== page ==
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If interested in a copy of one of these films, please contact Ingrid Kummels, kummels@zedat.fu-berlin.de

Ancestral Prowess

At an event popularly known as “Ancestral Games,” teachers and pupils from the river basins of the Pangoa District—the home region of Nomatsiguenga and Asháninka peoples—meet. During the competitions, Western clothing is banned and everyone must go barefoot. Ancestral disciplines such as women’s songs, men’s pan flute melodies, and shooting with a bow and arrow are reactivated. All participants exercise skills they will need to defend sustainable Indigenous lifeways in the Peruvian Central Rainforest.

The Very First Fiesta Video

It is by no means easy to be a pioneer with a VHS camera. Genaro and Hermenegildo Rojas, videographers of an Ayuujk community in Oaxaca, Mexico, remember how their first video recording of the village patron saint fiesta came about in 1994. While the images transport us away to the 1990s, the videographers reflect on what the fiesta means in its essence.
It is so multifaceted that community members insist on the celebrations being recorded in their entirety, ideally for as many hours as they lasted – and will not accept a twenty-two-minute version, the length of a short film according to film festival standards.

Sleeping Objects

In 2014, Diana Guzmán, María Morera, Gaudencio Moreno and Orlando Villegas, representatives of the Kotiria (Wanano) and Wira poná (Desana) from the Colombian Amazon region, visited the Ethnological Museum Berlin at the invitation of German anthropologists. For the first time, they reencountered objects from their culture, which had been brought to Germany by Theodor Koch-Grünberg more than a century ago. Their visit sparked reflections and concerns regarding the objects and the untapped knowledge “drowsing” in the museum storeroom.

Ayuujk Cameras

Several Ayuujk men and women from the Sierra Mixe in Oaxaca, Mexico, have established small family businesses that record patron saint fiestas in the regional villages. Their fiesta videos, which are disseminated in series of up to ten DVDs, have developed into a genre popular both in Mexico and the US. Nevertheless, many issues arise during the production and viewing of the videos, prompting these filmmakers to reflect on life and work in a transnational community.


Living in Los Angeles for more than four decades, Juan Ventura returns with his family to his hometown of Yalálag in Oaxaca, Mexico, to offer altar candles and celebrate the fiesta of its patron saint Santiago. The sacrifice he brought to visit his distant Zapotec hometown has a special story. The same applies to the other guests reuniting at his fiesta after so many years.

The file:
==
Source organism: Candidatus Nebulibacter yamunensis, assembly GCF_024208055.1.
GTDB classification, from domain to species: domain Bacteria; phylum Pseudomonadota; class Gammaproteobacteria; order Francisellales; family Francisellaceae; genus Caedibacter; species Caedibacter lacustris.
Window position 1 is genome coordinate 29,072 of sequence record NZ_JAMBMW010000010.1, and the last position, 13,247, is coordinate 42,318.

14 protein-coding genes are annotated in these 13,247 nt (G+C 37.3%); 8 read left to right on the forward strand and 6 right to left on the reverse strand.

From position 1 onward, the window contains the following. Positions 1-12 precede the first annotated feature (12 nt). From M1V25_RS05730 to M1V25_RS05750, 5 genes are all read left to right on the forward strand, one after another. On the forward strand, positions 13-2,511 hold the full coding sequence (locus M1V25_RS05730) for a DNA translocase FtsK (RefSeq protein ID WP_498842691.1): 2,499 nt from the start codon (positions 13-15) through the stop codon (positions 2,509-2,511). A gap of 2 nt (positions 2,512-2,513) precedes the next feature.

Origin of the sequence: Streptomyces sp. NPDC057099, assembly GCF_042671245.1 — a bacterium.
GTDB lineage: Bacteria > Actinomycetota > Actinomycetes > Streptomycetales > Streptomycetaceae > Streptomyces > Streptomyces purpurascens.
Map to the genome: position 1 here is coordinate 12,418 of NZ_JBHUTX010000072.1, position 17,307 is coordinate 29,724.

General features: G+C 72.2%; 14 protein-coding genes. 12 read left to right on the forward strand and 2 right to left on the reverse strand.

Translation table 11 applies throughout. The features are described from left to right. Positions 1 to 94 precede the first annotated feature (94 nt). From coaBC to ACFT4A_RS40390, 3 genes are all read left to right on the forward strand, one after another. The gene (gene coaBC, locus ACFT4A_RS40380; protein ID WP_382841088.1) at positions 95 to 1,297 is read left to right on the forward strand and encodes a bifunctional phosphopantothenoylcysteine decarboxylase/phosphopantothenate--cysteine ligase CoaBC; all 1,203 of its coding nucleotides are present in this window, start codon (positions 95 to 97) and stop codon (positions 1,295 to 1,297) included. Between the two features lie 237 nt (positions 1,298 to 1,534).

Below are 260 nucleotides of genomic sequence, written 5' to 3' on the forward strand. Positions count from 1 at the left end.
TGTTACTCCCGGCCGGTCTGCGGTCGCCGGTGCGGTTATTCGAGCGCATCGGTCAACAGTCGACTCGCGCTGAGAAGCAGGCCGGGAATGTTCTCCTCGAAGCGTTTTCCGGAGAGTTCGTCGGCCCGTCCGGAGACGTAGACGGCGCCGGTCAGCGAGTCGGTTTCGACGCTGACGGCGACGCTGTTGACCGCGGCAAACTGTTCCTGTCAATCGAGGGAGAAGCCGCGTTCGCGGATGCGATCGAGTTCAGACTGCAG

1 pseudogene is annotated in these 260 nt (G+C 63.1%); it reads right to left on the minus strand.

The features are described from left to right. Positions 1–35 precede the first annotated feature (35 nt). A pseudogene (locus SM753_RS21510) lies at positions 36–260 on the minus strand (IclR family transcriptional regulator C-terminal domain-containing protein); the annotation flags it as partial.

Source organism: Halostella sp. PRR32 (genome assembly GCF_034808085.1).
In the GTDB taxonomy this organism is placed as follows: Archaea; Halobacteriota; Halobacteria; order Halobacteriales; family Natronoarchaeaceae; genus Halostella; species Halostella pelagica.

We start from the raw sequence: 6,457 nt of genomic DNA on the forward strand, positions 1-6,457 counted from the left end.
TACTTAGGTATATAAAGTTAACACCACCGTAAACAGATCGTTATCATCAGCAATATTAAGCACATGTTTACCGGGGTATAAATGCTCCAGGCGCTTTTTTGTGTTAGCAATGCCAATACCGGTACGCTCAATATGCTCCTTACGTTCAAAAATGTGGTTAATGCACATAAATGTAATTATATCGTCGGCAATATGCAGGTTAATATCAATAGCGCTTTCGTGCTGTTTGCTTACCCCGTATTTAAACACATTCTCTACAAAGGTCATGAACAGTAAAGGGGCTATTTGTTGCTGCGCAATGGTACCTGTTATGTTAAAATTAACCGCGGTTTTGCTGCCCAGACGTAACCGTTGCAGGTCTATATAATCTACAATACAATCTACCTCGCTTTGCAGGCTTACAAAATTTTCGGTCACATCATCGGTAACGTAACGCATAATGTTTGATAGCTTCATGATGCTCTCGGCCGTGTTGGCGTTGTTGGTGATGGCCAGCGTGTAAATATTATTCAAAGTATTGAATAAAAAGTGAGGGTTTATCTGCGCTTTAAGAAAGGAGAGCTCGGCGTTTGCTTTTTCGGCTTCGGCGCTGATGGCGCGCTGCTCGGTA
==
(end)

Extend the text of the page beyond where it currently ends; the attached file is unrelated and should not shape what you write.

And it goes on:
Der Peitschenmann schlägt zu – Eine mexikanische Fiesta (Blows from the Lasher – A Mexican Fiesta)

Huejuquilla is a small town in central Mexico founded in 1578 as a missionary station for the Huichol. But this indigenous group soon withdrew to the mountainous region and left the colonial settlement free for the mestizos. Many churches and imposing buildings are evidence of an eventful history. In recent decades more than half of the inhabitants have left the town, migrating to the United States in pursuit of work. Yet once a year they return. They want to visit friends and relatives and celebrate a “typical Mexican” fiesta. They consciously combine local Easter traditions introduced by the Franciscan missionaries with current leisure patterns imported from the United States. The Easter celebrations have suffered so many changes over the centuries that now the parish priest wants nothing to do with it. Instead, the Lasher with his whip is center stage. This Easter personality wears the leather mark of a pig and imparts painful blows to anyone who crosses his path. The sons of migrant workers, who have grown up in Chicago, also take up this challenge. Only the use a stick and a hat can be used to protect oneself from the lashes. Author: Manfred Schäfer, SWF, 45 minutes, 2000.

Anacaona – Buena Vista Sisters’ Club